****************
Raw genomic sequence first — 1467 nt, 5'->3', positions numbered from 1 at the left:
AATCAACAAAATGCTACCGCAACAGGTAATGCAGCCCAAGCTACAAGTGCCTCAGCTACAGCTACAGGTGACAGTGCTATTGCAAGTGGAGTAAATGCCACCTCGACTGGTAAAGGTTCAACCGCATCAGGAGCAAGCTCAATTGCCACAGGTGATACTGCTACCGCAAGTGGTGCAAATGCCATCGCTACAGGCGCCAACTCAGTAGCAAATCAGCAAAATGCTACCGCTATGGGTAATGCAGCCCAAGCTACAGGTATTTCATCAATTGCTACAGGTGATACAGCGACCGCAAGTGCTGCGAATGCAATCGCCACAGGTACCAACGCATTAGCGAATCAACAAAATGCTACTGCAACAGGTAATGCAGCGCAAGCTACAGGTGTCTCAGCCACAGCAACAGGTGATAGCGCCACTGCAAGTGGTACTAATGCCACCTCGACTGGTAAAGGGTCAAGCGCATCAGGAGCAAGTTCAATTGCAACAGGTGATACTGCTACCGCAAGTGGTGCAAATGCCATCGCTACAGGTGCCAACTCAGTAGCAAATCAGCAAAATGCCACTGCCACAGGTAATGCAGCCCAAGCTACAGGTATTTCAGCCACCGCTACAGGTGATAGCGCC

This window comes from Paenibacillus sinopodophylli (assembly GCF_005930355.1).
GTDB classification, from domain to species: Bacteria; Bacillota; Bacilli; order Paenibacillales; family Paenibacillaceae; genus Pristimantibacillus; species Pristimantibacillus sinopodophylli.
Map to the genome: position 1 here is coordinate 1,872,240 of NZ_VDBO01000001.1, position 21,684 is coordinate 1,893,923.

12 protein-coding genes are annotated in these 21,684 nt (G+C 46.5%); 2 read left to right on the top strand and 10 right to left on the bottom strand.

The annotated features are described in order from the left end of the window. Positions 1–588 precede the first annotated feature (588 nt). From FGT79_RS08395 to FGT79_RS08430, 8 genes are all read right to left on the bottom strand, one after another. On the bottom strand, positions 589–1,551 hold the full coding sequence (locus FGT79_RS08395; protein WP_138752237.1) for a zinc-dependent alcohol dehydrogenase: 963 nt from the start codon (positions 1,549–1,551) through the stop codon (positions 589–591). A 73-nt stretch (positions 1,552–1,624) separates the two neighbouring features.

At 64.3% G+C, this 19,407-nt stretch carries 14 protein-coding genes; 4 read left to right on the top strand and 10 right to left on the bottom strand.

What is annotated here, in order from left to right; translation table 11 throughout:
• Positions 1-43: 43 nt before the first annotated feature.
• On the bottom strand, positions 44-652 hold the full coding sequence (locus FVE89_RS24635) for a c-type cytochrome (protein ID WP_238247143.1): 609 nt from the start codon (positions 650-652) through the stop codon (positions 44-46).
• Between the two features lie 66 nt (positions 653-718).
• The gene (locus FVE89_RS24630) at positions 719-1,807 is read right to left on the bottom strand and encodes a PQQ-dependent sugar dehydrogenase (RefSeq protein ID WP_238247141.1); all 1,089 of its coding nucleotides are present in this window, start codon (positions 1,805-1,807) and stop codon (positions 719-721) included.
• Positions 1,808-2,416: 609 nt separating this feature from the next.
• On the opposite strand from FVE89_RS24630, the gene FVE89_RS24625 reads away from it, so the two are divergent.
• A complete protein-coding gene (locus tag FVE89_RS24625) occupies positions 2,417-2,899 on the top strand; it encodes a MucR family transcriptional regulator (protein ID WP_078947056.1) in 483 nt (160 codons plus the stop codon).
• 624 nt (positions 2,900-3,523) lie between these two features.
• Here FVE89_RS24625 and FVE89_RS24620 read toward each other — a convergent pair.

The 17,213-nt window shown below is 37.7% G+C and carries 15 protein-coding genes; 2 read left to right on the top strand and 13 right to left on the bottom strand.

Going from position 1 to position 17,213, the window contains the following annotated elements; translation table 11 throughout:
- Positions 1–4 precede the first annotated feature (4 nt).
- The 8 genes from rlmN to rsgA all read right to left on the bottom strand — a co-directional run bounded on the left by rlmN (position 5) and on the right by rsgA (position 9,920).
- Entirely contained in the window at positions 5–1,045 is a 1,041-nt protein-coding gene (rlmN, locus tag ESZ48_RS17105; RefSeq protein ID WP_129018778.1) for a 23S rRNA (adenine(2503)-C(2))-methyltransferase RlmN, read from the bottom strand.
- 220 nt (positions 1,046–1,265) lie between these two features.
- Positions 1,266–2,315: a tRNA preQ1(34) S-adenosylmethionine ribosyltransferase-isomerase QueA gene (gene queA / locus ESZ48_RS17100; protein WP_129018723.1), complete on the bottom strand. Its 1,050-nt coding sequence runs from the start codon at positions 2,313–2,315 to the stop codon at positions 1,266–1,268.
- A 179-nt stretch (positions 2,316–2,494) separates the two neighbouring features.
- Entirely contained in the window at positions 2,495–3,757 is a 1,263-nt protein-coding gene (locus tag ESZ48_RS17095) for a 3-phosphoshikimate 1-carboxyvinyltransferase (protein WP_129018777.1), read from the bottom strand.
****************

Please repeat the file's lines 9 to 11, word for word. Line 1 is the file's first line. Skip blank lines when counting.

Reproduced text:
What is annotated here, in order from left to right; translation table 11 throughout:
• Positions 1-43: 43 nt before the first annotated feature.
• On the bottom strand, positions 44-652 hold the full coding sequence (locus FVE89_RS24635) for a c-type cytochrome (protein ID WP_238247143.1): 609 nt from the start codon (positions 650-652) through the stop codon (positions 44-46).